Come then, my soul: I call thee by that name,
.....
Matthew Prior

Matthew Prior
The Art Of Book Making - Prose

If that severe doom of Synesius be true, "It is a greater offence to steal dead men's labor, than their clothes," what shall become of most writers?
- BURTON'S ANATOMY OF MELANCHOLY.


.....

Washington Irving
Amours De Voyage - Canto Iii

CANTO III.

Yet to the wondrous St. Peter's, and yet to the solemn Rotonda,
Mingling with heroes and gods, yet to the Vatican Walls,
.....
Arthur Hugh Clough

Arthur Hugh Clough
Collection Of Passages Translated In The Prose Writings.

[From Of Reformation in England, 1641.]


Ah Constantine, of how much ill was cause
.....
John Milton

John Milton
Sarah Walker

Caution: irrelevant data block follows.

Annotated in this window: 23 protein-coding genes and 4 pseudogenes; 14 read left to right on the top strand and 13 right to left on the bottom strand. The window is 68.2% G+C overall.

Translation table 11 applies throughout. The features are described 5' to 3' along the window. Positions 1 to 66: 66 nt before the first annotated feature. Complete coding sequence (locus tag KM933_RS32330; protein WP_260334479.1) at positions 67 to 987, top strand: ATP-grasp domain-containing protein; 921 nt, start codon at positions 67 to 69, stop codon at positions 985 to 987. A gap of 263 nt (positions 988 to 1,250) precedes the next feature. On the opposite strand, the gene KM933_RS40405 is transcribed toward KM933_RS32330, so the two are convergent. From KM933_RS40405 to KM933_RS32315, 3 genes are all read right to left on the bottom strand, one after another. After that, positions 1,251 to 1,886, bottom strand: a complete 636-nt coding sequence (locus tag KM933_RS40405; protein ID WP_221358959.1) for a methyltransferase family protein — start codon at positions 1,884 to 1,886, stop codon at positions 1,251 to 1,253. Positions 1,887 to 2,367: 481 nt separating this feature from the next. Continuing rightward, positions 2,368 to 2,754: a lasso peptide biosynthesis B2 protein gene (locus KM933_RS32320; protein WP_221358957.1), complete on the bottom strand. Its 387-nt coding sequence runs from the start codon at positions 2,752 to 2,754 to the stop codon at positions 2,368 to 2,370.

It was very hot. Not a breath of air was stirring throughout the western wing of the Greyport Hotel, and the usual feverish life of its four hundred inmates had succumbed to the weather. The great veranda was deserted; the corridors were desolated; no footfall echoed in the passages; the lazy rustle of a wandering skirt, or a passing sigh that was half a pant, seemed to intensify the heated silence. An intoxicated bee, disgracefully unsteady in wing and leg, who had been holding an inebriated conversation with himself in the corner of my window pane, had gone to sleep at last and was snoring. The errant prince might have entered the slumberous halls unchallenged, and walked into any of the darkened rooms whose open doors gaped for more air, without awakening the veriest Greyport flirt with his salutation. At times a drowsy voice, a lazily interjected sentence, an incoherent protest, a long-drawn phrase of saccharine tenuity suddenly broke off with a gasp, came vaguely to the ear, as if indicating a half-suspended, half-articulated existence somewhere, but not definite enough to indicate conversation. In the midst of this, there was the sudden crying of a child.